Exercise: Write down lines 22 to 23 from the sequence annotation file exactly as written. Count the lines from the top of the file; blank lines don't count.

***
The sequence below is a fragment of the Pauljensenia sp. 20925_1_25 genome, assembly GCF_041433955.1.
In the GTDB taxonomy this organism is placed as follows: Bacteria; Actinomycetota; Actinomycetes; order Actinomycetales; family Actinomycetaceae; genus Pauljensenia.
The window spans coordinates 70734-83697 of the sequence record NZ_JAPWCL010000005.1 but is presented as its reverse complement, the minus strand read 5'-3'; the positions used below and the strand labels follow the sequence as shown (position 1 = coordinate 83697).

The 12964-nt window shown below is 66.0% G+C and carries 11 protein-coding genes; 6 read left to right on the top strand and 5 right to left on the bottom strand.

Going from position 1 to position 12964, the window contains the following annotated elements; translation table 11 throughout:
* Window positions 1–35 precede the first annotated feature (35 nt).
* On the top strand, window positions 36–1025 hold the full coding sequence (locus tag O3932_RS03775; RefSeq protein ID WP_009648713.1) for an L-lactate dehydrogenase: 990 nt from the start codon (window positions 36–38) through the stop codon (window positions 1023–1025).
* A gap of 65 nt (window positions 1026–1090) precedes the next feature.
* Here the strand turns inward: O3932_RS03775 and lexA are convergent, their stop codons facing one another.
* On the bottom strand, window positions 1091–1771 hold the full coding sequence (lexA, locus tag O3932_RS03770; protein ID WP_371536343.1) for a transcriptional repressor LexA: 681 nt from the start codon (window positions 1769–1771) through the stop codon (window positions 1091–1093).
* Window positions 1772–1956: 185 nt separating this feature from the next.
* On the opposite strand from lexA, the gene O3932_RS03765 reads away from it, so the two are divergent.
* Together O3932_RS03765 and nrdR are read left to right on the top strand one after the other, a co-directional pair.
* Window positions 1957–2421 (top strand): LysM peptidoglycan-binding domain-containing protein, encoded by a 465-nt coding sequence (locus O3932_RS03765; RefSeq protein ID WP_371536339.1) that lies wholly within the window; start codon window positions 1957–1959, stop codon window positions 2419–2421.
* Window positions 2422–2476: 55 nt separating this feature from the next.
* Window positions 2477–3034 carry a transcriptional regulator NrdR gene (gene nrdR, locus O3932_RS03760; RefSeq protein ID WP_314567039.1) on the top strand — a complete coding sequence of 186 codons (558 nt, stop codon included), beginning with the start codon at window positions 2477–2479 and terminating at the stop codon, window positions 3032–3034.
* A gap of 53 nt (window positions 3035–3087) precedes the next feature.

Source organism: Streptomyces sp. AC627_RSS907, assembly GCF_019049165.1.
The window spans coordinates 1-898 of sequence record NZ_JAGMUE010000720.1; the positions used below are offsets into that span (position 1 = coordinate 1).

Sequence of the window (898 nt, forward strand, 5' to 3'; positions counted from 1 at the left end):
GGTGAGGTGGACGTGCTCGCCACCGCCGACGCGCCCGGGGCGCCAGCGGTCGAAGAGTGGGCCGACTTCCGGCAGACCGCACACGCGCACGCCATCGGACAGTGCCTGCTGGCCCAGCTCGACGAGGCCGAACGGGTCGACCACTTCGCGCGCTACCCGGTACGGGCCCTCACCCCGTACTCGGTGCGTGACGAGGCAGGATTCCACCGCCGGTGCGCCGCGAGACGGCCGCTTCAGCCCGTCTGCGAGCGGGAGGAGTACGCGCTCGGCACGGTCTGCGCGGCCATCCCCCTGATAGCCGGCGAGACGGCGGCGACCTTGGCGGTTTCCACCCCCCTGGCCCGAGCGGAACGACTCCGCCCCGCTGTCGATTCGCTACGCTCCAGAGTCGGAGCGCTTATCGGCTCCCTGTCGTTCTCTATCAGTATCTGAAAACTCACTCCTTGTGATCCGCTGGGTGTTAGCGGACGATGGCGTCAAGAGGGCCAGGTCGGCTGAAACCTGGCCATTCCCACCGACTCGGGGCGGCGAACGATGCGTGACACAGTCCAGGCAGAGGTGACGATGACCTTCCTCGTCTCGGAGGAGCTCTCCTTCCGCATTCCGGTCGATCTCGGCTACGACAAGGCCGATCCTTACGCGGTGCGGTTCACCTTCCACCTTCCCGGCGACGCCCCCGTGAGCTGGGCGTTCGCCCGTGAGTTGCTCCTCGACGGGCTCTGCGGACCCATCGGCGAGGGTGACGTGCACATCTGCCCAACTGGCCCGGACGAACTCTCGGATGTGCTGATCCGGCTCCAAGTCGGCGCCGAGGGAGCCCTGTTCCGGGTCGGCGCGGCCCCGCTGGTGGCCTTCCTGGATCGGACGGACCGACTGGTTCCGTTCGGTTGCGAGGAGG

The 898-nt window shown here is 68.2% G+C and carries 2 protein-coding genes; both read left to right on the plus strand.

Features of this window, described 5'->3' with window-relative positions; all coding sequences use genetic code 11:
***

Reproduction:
The 898-nt window shown here is 68.2% G+C and carries 2 protein-coding genes; both read left to right on the plus strand.

Features of this window, described 5'->3' with window-relative positions; all coding sequences use genetic code 11: